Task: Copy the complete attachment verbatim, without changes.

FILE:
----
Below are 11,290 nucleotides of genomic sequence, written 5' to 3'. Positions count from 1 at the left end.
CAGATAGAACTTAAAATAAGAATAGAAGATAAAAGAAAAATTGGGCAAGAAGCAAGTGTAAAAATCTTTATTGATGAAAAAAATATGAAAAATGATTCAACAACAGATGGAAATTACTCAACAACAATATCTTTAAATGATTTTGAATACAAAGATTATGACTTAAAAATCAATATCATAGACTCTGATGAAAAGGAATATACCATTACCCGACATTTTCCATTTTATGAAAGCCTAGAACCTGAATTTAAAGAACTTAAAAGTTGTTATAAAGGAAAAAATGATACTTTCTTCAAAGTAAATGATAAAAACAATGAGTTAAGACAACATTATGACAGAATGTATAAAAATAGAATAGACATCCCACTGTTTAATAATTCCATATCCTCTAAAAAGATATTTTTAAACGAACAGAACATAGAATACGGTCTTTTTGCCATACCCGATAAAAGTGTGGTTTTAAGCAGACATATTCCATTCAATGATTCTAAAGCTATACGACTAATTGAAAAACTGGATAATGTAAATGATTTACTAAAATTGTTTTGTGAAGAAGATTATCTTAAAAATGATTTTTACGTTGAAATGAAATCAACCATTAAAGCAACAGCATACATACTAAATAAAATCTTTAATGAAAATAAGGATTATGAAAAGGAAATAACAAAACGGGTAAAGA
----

Below are 11,290 nucleotides of genomic sequence, written 5' to 3'. Positions count from 1 at the left end.
CAGATAGAACTTAAAATAAGAATAGAAGATAAAAGAAAAATTGGGCAAGAAGCAAGTGTAAAAATCTTTATTGATGAAAAAAATATGAAAAATGATTCAACAACAGATGGAAATTACTCAACAACAATATCTTTAAATGATTTTGAATACAAAGATTATGACTTAAAAATCAATATCATAGACTCTGATGAAAAGGAATATACCATTACCCGACATTTTCCATTTTATGAAAGCCTAGAACCTGAATTTAAAGAACTTAAAAGTTGTTATAAAGGAAAAAATGATACTTTCTTCAAAGTAAATGATAAAAACAATGAGTTAAGACAACATTATGACAGAATGTATAAAAATAGAATAGACATCCCACTGTTTAATAATTCCATATCCTCTAAAAAGATATTTTTAAACGAACAGAACATAGAATACGGTCTTTTTGCCATACCCGATAAAAGTGTGGTTTTAAGCAGACATATTCCATTCAATGATTCTAAAGCTATACGACTAATTGAAAAACTGGATAATGTAAATGATTTACTAAAATTGTTTTGTGAAGAAGATTATCTTAAAAATGATTTTTACGTTGAAATGAAATCAACCATTAAAGCAACAGCATACATACTAAATAAAATCTTTAATGAAAATAAGGATTATGAAAAGGAAATAACAAAACGGGTAAAGA